The shores of Lake Erie at East Harbor State Park are covered with the toxic algae which has infested the western basin in recent years. Experts say 2013 was the second worst year for it.
OHIO DEPARTMENT OF NATURAL RESOURCES
Western Lake Erie’s 2013 toxic algae outbreak was worse than expected, fooling the most advanced scientific prediction model the federal government has developed and covering more of the lake’s open water than any of the recent outbreaks except the 2011 record.
The University of Toledo’s top algae researcher, Tom Bridgeman, an associate professor of environmental science and a researcher at UT’s Lake Erie Center, presented a graphic that reflected that information at the UT College of Law’s 13th annual Great Lakes water-law conference on Friday.
The graphic showed this year’s bloom — while not a record-setter — went well beyond the Lake Erie islands and fanned out across more of the lake than expected. It didn’t get past Cleveland and penetrate the lake’s central basin as did the 2011 outbreak.
“The 2013 bloom was second only to 2011 in the open water,” Mr. Bridgeman told nearly 300 people who attended the seminar.
Another noteworthy feature of this year’s bloom: It was so dense along Lake Erie’s southern shoreline that a lot of it spent extended time underneath the water instead of on its surface.
High winds mixed it deep into the water. The lake’s predominant form of toxic algae, microcystis, tends to bubble up and float to the surface as it releases gases. But the mat was so thick that the weight of it kept a lot of the algae deep under water, Mr. Bridgeman said.
That helps explain why the water-treatment plant in Ottawa County’s Carroll Township, which serves 2,000 people, became so overwhelmed by the algae’s toxin, microcystin, that superintendent Henry Biggert took the unprecedented action of shutting it down. Mr. Biggert had service switched over temporarily in September to the system that serves the Port Clinton area.
That was the first time in Ohio history that a Lake Erie water-treatment plant was taken offline because of algae.
The Toledo water-treatment plant, northwest Ohio’s largest and most sophisticated, was able to neutralize the algae. But plant operators there also noticed higher-than-normal spikes and ended up getting $1 million more in emergency funds from Toledo City Council to ward off the threat.
The National Oceanic and Atmospheric Administration, using a newly developed scientific model, accurately predicted the 2013 bloom would be “significant,” but did not anticipate it being as bad as it was.
“They got close, but they underestimated what the bloom actually was,” Mr. Bridgeman said.
In a 110-page report planned for release later this month, a state task force trying to reduce western Lake Erie’s toxic algae will call for a 40 percent reduction in all forms of phosphorus entering northwest Ohio waterways.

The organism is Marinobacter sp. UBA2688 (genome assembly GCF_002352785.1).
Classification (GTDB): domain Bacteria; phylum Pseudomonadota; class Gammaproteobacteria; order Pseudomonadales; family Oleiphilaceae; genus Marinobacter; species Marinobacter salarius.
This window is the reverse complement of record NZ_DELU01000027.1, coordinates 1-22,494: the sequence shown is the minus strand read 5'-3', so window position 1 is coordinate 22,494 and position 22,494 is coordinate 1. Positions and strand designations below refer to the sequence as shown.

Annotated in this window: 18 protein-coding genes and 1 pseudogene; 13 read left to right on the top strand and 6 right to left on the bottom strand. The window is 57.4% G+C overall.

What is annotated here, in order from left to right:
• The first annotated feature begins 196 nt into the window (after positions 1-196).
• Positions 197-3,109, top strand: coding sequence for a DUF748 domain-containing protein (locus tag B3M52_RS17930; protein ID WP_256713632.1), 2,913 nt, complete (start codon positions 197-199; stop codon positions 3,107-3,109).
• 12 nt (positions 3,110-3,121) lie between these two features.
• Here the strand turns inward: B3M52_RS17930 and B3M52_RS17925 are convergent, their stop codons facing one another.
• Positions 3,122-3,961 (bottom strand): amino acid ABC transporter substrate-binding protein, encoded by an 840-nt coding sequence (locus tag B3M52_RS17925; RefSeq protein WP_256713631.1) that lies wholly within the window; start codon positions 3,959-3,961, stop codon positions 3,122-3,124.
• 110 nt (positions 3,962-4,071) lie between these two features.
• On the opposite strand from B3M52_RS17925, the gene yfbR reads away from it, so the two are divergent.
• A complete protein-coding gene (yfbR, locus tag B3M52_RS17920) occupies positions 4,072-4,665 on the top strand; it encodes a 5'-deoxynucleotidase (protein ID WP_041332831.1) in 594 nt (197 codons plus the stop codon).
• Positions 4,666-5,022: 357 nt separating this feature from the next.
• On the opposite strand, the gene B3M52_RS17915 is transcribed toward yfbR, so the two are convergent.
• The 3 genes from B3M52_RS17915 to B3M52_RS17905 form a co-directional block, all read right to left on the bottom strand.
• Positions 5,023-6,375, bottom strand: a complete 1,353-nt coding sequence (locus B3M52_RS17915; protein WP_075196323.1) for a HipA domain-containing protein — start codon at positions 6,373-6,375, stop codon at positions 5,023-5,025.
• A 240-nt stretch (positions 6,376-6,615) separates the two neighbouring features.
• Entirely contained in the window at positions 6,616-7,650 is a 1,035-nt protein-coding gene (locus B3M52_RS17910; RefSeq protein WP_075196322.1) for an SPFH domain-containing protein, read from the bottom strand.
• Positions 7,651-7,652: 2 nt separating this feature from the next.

The Ohio Phosphorus Task Force’s report, an update to its initial 2010 study, could affect farmers, sewage plant operators, large land-based businesses such as golf courses, and homeowners — anyone who uses or manages large amounts of fertilizers.
State and federal legislators are expected to use the task force recommendations when deciding whether to expand existing laws or adopt new ones.
Efforts could include a stronger focus on mixing nutrients in farm soil to reduce agricultural runoff into waterways, tighter controls on animal manure — including a ban on winter application — and an effort to fix sewage overflows faster.
The recommendations have been anticipated for months. They were made public by Mr. Bridgeman at the conference.
Mr. Bridgeman said the state task force chairman, Ohio Lake Erie Commission Executive Director Gail Hesse, gave him permission to release an excerpt of the report.
The seminar included discussions of similar algae problems in other parts of America, such as Florida, the Mississippi River, the Gulf of Mexico, and the Cheasapeake Bay.
“In Florida, we focus on the public-health threat,” said Monica Reimer, a Tallahassee lawyer employed by Earthjustice, one of the nation’s largest environmental law groups. “It’s not good enough to say fish are dead. Algae’s a public health threat.”
She said dozens of manatees died in the state in 2013 because they ingested toxic algae.
Emily Collins, an Ohio native who teaches at the University of Pittsburgh School of Law, likened the Cheasapeake Bay’s ecology to that of the Great Lakes.
She said people don’t realize how long it can take a system to recover once it’s been fouled: The full benefit of a 2009 executive order to clean the Cheasapeake, signed by President Obama shortly after he entered the White House, could take 20 to 40 years beyond the target date of 2025 for many of the pollution controls, Ms. Collins said.
Former Ohio Environmental Protection Agency Director Chris Korleski, who leads the U.S. EPA’s Great Lakes National Program Office in Chicago, was the keynote speaker. He said the task of restoring the Great Lakes will take decades, even with $1.3 billion allocated under the Great Lakes Restoration Initiative since 2010 to address issues such as algae and other forms of pollution, as well as invasive species.
Climate change complicates restoration efforts, Mr. Korleski said, noting that scientists now believe the greatest factor for algae is the amount of rain that falls between March 1 and June 30.
“Storms don’t feel like they did when I was a kid. They just don’t. And I don’t think that’s going to change anytime soon,” Mr. Korleski said.
“My prediction,” he added, “is we will continue to wrestle with this [algae] issue, we will continue to talk, and — over time — we will make progress.”
Contact Tom Henry at: firstname.lastname@example.org or 419-724-6079.